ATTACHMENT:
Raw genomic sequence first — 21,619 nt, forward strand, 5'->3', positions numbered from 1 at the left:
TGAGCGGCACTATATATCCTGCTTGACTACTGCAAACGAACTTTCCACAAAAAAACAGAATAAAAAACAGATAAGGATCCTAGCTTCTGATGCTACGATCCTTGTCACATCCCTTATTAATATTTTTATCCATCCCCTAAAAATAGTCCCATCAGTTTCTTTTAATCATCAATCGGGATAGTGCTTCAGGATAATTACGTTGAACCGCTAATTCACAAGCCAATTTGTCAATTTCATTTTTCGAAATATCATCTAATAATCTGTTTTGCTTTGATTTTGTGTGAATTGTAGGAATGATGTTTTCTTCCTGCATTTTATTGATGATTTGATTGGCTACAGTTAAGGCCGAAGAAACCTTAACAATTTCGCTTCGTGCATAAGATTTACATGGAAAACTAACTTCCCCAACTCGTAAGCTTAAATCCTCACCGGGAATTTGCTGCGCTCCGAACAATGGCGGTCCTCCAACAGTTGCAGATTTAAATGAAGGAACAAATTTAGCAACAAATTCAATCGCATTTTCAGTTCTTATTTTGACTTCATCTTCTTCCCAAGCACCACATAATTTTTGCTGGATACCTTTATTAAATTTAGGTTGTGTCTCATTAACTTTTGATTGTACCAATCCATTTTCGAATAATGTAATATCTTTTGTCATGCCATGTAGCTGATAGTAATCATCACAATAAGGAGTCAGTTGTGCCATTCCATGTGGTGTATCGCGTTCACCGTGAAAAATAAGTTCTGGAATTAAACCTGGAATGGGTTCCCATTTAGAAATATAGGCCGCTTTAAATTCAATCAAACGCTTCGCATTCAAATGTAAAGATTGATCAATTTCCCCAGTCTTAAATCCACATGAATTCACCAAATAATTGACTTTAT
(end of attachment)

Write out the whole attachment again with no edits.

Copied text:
Raw genomic sequence first — 21,619 nt, forward strand, 5'->3', positions numbered from 1 at the left:
TGAGCGGCACTATATATCCTGCTTGACTACTGCAAACGAACTTTCCACAAAAAAACAGAATAAAAAACAGATAAGGATCCTAGCTTCTGATGCTACGATCCTTGTCACATCCCTTATTAATATTTTTATCCATCCCCTAAAAATAGTCCCATCAGTTTCTTTTAATCATCAATCGGGATAGTGCTTCAGGATAATTACGTTGAACCGCTAATTCACAAGCCAATTTGTCAATTTCATTTTTCGAAATATCATCTAATAATCTGTTTTGCTTTGATTTTGTGTGAATTGTAGGAATGATGTTTTCTTCCTGCATTTTATTGATGATTTGATTGGCTACAGTTAAGGCCGAAGAAACCTTAACAATTTCGCTTCGTGCATAAGATTTACATGGAAAACTAACTTCCCCAACTCGTAAGCTTAAATCCTCACCGGGAATTTGCTGCGCTCCGAACAATGGCGGTCCTCCAACAGTTGCAGATTTAAATGAAGGAACAAATTTAGCAACAAATTCAATCGCATTTTCAGTTCTTATTTTGACTTCATCTTCTTCCCAAGCACCACATAATTTTTGCTGGATACCTTTATTAAATTTAGGTTGTGTCTCATTAACTTTTGATTGTACCAATCCATTTTCGAATAATGTAATATCTTTTGTCATGCCATGTAGCTGATAGTAATCATCACAATAAGGAGTCAGTTGTGCCATTCCATGTGGTGTATCGCGTTCACCGTGAAAAATAAGTTCTGGAATTAAACCTGGAATGGGTTCCCATTTAGAAATATAGGCCGCTTTAAATTCAATCAAACGCTTCGCATTCAAATGTAAAGATTGATCAATTTCCCCAGTCTTAAATCCACATGAATTCACCAAATAATTGACTTTAT